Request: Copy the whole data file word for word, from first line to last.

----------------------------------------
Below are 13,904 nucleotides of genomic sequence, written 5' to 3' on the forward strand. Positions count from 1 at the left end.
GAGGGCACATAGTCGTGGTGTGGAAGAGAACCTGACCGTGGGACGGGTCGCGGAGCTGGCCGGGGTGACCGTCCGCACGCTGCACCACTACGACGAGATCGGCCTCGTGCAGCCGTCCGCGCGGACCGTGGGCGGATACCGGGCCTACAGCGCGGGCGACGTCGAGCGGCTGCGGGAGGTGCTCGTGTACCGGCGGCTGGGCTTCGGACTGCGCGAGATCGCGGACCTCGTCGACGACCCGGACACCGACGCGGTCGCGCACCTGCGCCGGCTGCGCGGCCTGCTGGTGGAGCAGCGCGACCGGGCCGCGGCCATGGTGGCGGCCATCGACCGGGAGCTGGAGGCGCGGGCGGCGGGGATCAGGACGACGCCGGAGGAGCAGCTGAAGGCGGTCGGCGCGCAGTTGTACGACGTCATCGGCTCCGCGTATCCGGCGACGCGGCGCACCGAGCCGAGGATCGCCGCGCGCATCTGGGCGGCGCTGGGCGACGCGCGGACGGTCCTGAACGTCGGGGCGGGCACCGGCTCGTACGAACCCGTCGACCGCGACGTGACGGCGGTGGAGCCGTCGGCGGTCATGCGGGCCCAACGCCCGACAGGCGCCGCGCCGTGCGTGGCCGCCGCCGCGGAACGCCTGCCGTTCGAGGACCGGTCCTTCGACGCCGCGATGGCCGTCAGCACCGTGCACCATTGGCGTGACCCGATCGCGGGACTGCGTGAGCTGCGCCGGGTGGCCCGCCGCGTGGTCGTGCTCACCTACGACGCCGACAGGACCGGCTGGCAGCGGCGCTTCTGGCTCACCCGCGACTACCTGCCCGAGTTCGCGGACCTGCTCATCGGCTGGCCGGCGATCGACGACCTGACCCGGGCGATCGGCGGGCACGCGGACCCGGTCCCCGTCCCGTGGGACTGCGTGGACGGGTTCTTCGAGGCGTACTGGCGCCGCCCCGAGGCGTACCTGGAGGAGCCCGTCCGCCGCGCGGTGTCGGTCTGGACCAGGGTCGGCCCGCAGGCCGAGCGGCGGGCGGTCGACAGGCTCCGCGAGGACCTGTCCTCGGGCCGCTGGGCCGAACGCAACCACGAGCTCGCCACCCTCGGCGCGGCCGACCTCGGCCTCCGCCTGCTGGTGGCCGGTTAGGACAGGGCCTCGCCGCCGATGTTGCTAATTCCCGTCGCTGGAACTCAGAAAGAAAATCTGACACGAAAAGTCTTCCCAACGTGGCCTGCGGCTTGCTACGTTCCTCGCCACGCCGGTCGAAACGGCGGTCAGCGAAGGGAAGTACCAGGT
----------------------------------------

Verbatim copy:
Below are 13,904 nucleotides of genomic sequence, written 5' to 3' on the forward strand. Positions count from 1 at the left end.
GAGGGCACATAGTCGTGGTGTGGAAGAGAACCTGACCGTGGGACGGGTCGCGGAGCTGGCCGGGGTGACCGTCCGCACGCTGCACCACTACGACGAGATCGGCCTCGTGCAGCCGTCCGCGCGGACCGTGGGCGGATACCGGGCCTACAGCGCGGGCGACGTCGAGCGGCTGCGGGAGGTGCTCGTGTACCGGCGGCTGGGCTTCGGACTGCGCGAGATCGCGGACCTCGTCGACGACCCGGACACCGACGCGGTCGCGCACCTGCGCCGGCTGCGCGGCCTGCTGGTGGAGCAGCGCGACCGGGCCGCGGCCATGGTGGCGGCCATCGACCGGGAGCTGGAGGCGCGGGCGGCGGGGATCAGGACGACGCCGGAGGAGCAGCTGAAGGCGGTCGGCGCGCAGTTGTACGACGTCATCGGCTCCGCGTATCCGGCGACGCGGCGCACCGAGCCGAGGATCGCCGCGCGCATCTGGGCGGCGCTGGGCGACGCGCGGACGGTCCTGAACGTCGGGGCGGGCACCGGCTCGTACGAACCCGTCGACCGCGACGTGACGGCGGTGGAGCCGTCGGCGGTCATGCGGGCCCAACGCCCGACAGGCGCCGCGCCGTGCGTGGCCGCCGCCGCGGAACGCCTGCCGTTCGAGGACCGGTCCTTCGACGCCGCGATGGCCGTCAGCACCGTGCACCATTGGCGTGACCCGATCGCGGGACTGCGTGAGCTGCGCCGGGTGGCCCGCCGCGTGGTCGTGCTCACCTACGACGCCGACAGGACCGGCTGGCAGCGGCGCTTCTGGCTCACCCGCGACTACCTGCCCGAGTTCGCGGACCTGCTCATCGGCTGGCCGGCGATCGACGACCTGACCCGGGCGATCGGCGGGCACGCGGACCCGGTCCCCGTCCCGTGGGACTGCGTGGACGGGTTCTTCGAGGCGTACTGGCGCCGCCCCGAGGCGTACCTGGAGGAGCCCGTCCGCCGCGCGGTGTCGGTCTGGACCAGGGTCGGCCCGCAGGCCGAGCGGCGGGCGGTCGACAGGCTCCGCGAGGACCTGTCCTCGGGCCGCTGGGCCGAACGCAACCACGAGCTCGCCACCCTCGGCGCGGCCGACCTCGGCCTCCGCCTGCTGGTGGCCGGTTAGGACAGGGCCTCGCCGCCGATGTTGCTAATTCCCGTCGCTGGAACTCAGAAAGAAAATCTGACACGAAAAGTCTTCCCAACGTGGCCTGCGGCTTGCTACGTTCCTCGCCACGCCGGTCGAAACGGCGGTCAGCGAAGGGAAGTACCAGGT